What Is Balance?
Balance is the ability to maintain equilibrium against the force of gravity. It is a basic skill needed in everyday life. Your body must constantly make subtle adjustments in order to keep you from tipping over.
Try this test: stand with your feet together, arms by your side, and eyes closed. Pay attention to what you feel happening within your body. What you will notice is a constant sway pattern that occurs within the body. This is your body finding equilibrium to stay upright against the gravitational pull toward the ground.
Once you close your eyes, balance becomes much more challenging. This is because vision is one of the senses transmitting information to the brain about where and what the body is doing in space.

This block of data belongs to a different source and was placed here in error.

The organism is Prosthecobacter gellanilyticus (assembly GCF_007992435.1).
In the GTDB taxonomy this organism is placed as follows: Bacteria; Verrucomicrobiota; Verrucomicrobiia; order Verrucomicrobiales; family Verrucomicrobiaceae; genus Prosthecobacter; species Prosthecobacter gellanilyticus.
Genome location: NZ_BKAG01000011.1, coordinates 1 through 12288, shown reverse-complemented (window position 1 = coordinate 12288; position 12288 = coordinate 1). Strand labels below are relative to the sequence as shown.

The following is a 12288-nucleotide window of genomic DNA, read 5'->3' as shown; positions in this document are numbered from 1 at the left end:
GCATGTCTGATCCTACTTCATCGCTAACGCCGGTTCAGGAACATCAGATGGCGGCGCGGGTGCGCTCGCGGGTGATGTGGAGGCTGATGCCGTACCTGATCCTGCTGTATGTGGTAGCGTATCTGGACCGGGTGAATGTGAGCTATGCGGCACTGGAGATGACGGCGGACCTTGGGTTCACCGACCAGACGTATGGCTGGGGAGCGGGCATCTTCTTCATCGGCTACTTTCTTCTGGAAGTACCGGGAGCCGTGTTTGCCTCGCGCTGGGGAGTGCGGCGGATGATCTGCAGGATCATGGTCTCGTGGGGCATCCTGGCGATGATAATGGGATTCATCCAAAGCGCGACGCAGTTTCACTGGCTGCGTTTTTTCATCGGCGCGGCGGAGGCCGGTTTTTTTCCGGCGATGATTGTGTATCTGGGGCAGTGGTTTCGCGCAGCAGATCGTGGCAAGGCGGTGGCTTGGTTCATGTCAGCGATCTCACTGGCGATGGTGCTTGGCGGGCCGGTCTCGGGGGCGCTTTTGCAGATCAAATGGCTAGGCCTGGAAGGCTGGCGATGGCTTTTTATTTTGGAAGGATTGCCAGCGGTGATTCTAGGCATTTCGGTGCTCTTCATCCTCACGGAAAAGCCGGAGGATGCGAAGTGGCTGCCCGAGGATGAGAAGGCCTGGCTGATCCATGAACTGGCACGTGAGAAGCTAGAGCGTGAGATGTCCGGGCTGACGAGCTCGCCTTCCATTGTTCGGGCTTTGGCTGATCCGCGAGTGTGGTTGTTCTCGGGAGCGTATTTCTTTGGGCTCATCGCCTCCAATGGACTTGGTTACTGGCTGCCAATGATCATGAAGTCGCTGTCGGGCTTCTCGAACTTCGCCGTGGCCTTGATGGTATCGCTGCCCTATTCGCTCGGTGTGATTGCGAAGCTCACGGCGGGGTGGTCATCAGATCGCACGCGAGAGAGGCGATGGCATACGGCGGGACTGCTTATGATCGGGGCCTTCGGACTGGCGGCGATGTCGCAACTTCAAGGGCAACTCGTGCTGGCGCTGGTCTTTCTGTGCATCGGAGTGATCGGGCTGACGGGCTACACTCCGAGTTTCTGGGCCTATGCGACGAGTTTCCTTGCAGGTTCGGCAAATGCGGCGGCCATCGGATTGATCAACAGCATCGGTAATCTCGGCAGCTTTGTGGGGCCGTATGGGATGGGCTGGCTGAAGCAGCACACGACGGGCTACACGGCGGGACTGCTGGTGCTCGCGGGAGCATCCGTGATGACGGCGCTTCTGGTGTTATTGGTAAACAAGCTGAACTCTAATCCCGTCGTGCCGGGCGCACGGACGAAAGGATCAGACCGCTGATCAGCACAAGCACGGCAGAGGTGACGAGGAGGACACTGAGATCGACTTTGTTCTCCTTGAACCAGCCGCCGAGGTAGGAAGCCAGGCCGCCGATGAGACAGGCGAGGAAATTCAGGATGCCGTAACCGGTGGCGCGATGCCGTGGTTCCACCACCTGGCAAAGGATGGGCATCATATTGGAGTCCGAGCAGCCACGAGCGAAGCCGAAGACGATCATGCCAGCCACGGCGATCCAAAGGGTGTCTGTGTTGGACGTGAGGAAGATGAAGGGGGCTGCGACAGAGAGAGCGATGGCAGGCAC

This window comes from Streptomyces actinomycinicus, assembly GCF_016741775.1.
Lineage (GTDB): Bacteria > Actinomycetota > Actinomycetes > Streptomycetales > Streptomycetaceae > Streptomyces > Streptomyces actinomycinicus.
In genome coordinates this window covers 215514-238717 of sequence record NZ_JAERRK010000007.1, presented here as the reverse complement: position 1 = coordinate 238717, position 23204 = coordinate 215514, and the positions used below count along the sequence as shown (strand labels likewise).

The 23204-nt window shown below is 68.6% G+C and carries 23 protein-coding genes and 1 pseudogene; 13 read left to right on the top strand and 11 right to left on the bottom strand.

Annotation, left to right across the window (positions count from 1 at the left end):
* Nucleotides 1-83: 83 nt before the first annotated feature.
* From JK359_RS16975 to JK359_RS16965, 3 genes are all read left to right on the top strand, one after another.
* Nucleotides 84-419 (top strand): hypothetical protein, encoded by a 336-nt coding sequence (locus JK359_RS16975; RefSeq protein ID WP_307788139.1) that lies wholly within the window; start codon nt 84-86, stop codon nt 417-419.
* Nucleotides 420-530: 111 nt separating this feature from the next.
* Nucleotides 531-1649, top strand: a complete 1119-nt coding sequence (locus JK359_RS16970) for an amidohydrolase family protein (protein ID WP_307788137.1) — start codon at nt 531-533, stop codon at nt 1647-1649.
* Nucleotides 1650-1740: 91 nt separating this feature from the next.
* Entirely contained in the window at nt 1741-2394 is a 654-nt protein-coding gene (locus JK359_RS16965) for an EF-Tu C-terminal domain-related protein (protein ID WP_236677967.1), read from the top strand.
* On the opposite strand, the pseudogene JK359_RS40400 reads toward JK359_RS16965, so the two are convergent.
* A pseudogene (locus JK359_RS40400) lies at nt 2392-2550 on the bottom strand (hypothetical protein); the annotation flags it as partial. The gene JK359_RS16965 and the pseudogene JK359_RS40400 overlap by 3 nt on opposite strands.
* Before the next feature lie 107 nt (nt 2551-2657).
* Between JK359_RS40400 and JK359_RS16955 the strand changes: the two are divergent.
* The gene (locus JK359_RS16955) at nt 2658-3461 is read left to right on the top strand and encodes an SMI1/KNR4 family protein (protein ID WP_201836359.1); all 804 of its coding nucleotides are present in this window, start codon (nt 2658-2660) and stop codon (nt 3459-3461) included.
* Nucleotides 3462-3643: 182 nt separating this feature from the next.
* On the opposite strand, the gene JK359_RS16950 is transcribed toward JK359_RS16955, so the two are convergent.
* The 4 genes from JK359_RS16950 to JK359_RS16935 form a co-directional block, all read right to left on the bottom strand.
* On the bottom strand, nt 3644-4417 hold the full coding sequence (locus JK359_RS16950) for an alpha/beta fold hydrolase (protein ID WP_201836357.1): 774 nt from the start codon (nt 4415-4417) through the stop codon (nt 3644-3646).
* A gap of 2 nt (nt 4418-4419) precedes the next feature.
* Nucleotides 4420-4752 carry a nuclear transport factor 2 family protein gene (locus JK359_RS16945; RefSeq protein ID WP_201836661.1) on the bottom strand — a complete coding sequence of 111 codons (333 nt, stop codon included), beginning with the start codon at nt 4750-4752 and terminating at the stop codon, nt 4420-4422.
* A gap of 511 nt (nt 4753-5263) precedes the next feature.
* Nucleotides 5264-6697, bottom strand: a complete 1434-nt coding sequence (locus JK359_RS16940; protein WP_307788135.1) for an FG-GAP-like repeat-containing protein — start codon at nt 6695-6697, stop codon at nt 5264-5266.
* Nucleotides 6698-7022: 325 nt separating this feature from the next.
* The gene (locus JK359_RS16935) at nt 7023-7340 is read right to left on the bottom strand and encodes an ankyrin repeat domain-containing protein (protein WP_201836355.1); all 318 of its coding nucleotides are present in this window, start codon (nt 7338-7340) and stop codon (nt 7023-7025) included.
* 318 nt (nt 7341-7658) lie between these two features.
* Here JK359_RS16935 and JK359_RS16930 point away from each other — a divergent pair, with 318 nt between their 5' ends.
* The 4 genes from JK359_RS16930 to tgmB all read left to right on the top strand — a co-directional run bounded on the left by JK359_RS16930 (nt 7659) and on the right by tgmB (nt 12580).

Although the inner ear is the balance center, the muscles and joints contribute a great deal to balance as well. The muscles need to have enough strength to support the task at hand, otherwise balance is limited. There are receptors within the joints of the human body that help with balance as well. These receptors send messages to the brain about what the joint is doing (how it is moving and how much force is placed upon it), then the brain sends a message to the muscles to respond appropriately. This is referred to as proprioception.
Proprioception is the sense of the relative position of neighboring parts of the body. Proprioception is an interoception sense that provides feedback solely on the status of the body internally. It is the sense that indicates whether the body is moving with required effort, as well as where the various parts of the body are located in relation to each other.